Edward Alfred Rolls

Date of birth: 1899
Place of birth: Southampton
Service No.: 34465
Rank: Private
Regiment / Division: Oxford & Bucks Light Infantry
Battalion: 2nd / 4th Battalion
Died: 12th April 1918 aged 18 years
Death location: France and Flanders


Life before the War
Edward’s parents were Charles (b.1871) and Alice Beatrice, nee Tyne (b.1871 – d.12.01.1941).  Charles was born in Holdenhurst, Dorset and Alice was also born in Dorset.  They married in Southampton in 1892.

We are unsure of the date of Charles’ death.  There is a death recorded for a Charles Rolls in Southampton in 1938 which would accurately link with Alice who died a widow.  When she died Alice’s probate, dated 26.05.1941, left effects £1653 15s 9d to her daughter Winifred Ella (spinster).  Alice died at Heather Lodge, Pinewood Road, Ferndown, Dorset.

In the 1901 census Edward is living at 58 Fanshawe Street, Southampton with his parents and several of his siblings.  His father is a General Shopkeeper.

The family are still living at 13 Richmond Street in the 1911 census and there are another 2 children.  George is now working as a Hotel Waiter.

Edward’s siblings – 2 brothers and 4 sisters – were:

Adelaide Mabel b.1894 – d.1963
Married William Henry Reaney (b.1882 – d.24.07.1945) in Southampton in the last quarter of 1929.
Probate for William – effects £236 left to Adelaide.  He died at same address in Dorset, as her mother, Alice.

William Charles T b.03.10.1895 – d.1970
Married Mildred M Kenniford (b.1897 – d.1994) in Hendon in 1923.

Lilian Julia b.1897 – d.10.11.1948
She never married.
Probate effects to sister Winifred Ella Flora.

George Frederick Joseph Augustus b.1901 – d 12.09.1958
Married Marjorie Violet Cox (b.1904 – d.1974) in Southampton in the third quarter of 1929.
Effects to Marjorie.

Edna Doris A b.13.10.1904 – d.04.02.1991.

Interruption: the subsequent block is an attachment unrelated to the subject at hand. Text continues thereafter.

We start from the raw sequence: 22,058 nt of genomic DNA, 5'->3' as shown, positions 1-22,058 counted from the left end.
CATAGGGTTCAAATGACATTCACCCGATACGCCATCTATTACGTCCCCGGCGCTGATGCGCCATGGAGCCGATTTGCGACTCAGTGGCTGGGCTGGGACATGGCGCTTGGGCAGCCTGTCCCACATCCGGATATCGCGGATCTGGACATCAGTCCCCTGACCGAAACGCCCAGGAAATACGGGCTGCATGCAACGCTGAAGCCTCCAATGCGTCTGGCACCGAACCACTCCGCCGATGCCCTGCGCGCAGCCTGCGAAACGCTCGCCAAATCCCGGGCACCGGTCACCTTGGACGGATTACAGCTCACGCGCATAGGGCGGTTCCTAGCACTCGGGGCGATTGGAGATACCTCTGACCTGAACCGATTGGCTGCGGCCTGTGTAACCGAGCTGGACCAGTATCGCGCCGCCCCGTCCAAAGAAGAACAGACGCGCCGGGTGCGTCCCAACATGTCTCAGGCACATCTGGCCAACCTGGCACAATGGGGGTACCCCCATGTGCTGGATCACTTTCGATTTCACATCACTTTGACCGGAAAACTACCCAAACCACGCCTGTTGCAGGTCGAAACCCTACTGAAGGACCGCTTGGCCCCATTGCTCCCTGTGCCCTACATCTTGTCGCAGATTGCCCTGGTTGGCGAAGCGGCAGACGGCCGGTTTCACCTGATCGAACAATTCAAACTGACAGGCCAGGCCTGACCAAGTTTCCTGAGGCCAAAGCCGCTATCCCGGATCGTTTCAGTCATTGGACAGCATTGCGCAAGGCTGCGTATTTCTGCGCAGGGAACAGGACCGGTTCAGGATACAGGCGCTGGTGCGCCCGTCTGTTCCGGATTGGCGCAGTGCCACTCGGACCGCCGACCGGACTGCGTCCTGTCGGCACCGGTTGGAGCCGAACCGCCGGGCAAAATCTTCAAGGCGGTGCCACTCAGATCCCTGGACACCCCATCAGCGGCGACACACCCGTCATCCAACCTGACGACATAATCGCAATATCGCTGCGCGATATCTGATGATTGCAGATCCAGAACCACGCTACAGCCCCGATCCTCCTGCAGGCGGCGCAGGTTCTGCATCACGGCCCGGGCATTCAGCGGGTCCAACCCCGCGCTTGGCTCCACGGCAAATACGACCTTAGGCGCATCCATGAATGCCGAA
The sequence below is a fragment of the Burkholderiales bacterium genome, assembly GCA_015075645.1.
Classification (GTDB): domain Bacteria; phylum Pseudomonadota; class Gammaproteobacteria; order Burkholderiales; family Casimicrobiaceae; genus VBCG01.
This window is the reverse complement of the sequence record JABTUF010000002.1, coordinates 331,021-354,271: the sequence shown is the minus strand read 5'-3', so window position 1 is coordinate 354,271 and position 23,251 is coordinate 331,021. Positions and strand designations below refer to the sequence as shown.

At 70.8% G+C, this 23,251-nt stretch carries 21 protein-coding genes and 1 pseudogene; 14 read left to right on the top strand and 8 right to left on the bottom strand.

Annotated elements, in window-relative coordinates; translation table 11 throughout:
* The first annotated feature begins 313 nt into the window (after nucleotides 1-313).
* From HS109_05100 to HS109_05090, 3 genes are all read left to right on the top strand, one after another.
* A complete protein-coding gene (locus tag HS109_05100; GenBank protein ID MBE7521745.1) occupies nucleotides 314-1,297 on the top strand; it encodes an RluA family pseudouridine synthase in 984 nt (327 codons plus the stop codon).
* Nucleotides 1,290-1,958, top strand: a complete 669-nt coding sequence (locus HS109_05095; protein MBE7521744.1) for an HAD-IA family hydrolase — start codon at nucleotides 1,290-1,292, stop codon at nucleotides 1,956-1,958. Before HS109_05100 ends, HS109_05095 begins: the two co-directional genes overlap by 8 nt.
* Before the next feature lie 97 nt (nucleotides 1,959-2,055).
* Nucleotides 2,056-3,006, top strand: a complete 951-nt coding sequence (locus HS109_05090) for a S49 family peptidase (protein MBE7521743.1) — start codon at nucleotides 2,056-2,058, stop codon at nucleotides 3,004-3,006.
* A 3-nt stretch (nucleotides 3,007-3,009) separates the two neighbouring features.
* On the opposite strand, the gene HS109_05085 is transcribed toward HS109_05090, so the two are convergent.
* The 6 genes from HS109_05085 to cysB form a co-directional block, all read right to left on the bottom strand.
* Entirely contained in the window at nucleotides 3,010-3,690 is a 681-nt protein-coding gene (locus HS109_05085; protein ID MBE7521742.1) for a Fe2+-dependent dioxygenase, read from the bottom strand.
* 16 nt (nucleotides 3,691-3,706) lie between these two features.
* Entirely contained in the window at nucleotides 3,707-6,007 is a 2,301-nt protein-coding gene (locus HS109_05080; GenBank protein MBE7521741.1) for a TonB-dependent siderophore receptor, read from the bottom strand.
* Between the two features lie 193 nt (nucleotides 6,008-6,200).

Never married.

Winifred Ella Flora b.17.02.1907 – d.1976
Never married.

Military History
We are not able to obtain Edward’s service history.  There is a medal card for him and it records another service number of 70739 for the Devonshire Regiment but we are not able to verify this.

The 2nd / 4th Battalion of the Oxford & Bucks Light Infantry was formed in Oxford in September 1914.  They fought at the Battle of St Quentin, during the Battle of the Somme, Estaires, Hazebrouck, Bethune and Valenciennes.

Extracted from: http://www.ossett.net/WW1/Joseph_H_Carter.html:

The 2/4th Battalion was formed at Oxford in September 1914 as a second line unit. In January 1915, the battalion moved to Northampton and was attached to 184th Brigade in 61st (2nd South Midland) Division. They then moved to Writtle and quickly on to Broomfield (Essex) in April 1915. In January 1916, they moved to Parkhouse Camp, Salisbury Plain and on the 24th May 1916 they landed in France.

It was during the actions of the Somme that Edward was killed in April 1918.

He is buried at the Saint Venant Robecq Road British Cemetery, Robecq, France Pas De Calais.   Grave ref:  I E. 8/9.  Edward was awarded the Victory Medal and British War Medal.

He is also remembered on a family grave at the Southampton Old Cemetery, grave ref: 42 G 63. Buried here are his two aunts Mary Ann Chapman and Charlotte Tyne, who are his mother’s sisters, and also his sister Edna.

ROLLS Edward Alfred   Private 34465